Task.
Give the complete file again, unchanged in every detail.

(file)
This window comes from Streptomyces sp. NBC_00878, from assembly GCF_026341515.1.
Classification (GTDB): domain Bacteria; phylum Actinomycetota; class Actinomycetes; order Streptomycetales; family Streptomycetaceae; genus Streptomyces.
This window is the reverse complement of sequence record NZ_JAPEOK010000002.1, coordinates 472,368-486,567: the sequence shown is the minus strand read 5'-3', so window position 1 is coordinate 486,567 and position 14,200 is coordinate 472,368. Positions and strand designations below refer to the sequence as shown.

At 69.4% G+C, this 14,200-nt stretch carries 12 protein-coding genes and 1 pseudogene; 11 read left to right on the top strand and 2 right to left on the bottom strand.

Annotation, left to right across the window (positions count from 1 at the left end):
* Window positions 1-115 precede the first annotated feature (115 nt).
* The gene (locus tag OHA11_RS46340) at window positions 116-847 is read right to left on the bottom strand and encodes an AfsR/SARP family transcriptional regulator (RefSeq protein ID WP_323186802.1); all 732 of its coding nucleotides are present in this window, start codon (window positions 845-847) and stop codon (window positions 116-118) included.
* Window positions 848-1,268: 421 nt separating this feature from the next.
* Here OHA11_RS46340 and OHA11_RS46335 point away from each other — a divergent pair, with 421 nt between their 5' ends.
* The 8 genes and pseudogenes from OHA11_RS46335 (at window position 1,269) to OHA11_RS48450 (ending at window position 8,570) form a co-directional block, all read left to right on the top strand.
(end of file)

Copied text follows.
This window comes from Streptomyces sp. NBC_00878, from assembly GCF_026341515.1.
Classification (GTDB): domain Bacteria; phylum Actinomycetota; class Actinomycetes; order Streptomycetales; family Streptomycetaceae; genus Streptomyces.
This window is the reverse complement of sequence record NZ_JAPEOK010000002.1, coordinates 472,368-486,567: the sequence shown is the minus strand read 5'-3', so window position 1 is coordinate 486,567 and position 14,200 is coordinate 472,368. Positions and strand designations below refer to the sequence as shown.

At 69.4% G+C, this 14,200-nt stretch carries 12 protein-coding genes and 1 pseudogene; 11 read left to right on the top strand and 2 right to left on the bottom strand.

Annotation, left to right across the window (positions count from 1 at the left end):
* Window positions 1-115 precede the first annotated feature (115 nt).
* The gene (locus tag OHA11_RS46340) at window positions 116-847 is read right to left on the bottom strand and encodes an AfsR/SARP family transcriptional regulator (RefSeq protein ID WP_323186802.1); all 732 of its coding nucleotides are present in this window, start codon (window positions 845-847) and stop codon (window positions 116-118) included.
* Window positions 848-1,268: 421 nt separating this feature from the next.
* Here OHA11_RS46340 and OHA11_RS46335 point away from each other — a divergent pair, with 421 nt between their 5' ends.
* The 8 genes and pseudogenes from OHA11_RS46335 (at window position 1,269) to OHA11_RS48450 (ending at window position 8,570) form a co-directional block, all read left to right on the top strand.